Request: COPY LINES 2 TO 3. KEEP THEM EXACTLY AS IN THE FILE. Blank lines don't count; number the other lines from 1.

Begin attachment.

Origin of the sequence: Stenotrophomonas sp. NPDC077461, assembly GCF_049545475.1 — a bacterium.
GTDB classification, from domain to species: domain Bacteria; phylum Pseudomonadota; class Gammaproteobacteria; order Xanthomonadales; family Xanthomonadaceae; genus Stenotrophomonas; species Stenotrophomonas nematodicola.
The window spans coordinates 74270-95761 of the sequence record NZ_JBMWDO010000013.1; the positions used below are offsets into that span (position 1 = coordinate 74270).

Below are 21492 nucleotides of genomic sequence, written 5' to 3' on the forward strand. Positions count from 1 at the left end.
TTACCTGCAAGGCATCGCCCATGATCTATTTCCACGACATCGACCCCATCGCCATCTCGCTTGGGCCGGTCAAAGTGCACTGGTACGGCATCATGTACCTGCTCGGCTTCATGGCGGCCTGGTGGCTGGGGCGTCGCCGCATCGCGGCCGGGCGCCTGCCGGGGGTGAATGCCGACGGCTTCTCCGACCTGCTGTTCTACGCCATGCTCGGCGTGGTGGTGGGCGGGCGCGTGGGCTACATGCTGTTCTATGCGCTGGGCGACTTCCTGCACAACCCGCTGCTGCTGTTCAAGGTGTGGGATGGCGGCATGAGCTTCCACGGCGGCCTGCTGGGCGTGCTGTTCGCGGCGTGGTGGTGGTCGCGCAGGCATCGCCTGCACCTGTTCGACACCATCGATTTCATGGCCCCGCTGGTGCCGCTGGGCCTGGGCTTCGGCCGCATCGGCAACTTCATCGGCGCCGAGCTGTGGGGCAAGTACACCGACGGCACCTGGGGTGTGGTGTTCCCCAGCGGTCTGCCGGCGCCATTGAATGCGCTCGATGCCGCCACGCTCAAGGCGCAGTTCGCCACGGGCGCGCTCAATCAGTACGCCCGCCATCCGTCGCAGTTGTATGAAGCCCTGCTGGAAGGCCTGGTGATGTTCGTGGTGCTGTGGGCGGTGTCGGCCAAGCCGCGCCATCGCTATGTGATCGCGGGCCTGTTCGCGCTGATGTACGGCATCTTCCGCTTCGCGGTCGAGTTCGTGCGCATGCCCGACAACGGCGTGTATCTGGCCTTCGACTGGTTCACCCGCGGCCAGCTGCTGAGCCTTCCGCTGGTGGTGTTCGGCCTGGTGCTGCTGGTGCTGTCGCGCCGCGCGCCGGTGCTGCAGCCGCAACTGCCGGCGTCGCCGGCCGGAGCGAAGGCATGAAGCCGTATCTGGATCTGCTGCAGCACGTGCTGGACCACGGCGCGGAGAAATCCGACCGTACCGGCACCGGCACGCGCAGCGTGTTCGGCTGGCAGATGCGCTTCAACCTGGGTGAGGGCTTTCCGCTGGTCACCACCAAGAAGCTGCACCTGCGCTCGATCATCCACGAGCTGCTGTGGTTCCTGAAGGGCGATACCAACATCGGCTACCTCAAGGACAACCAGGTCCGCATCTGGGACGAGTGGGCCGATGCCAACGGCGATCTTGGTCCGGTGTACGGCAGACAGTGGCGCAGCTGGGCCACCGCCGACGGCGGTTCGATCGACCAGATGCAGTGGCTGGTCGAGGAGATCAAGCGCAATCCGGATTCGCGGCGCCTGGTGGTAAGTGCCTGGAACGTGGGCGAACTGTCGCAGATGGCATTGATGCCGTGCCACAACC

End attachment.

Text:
GTDB classification, from domain to species: domain Bacteria; phylum Pseudomonadota; class Gammaproteobacteria; order Xanthomonadales; family Xanthomonadaceae; genus Stenotrophomonas; species Stenotrophomonas nematodicola.
The window spans coordinates 74270-95761 of the sequence record NZ_JBMWDO010000013.1; the positions used below are offsets into that span (position 1 = coordinate 74270).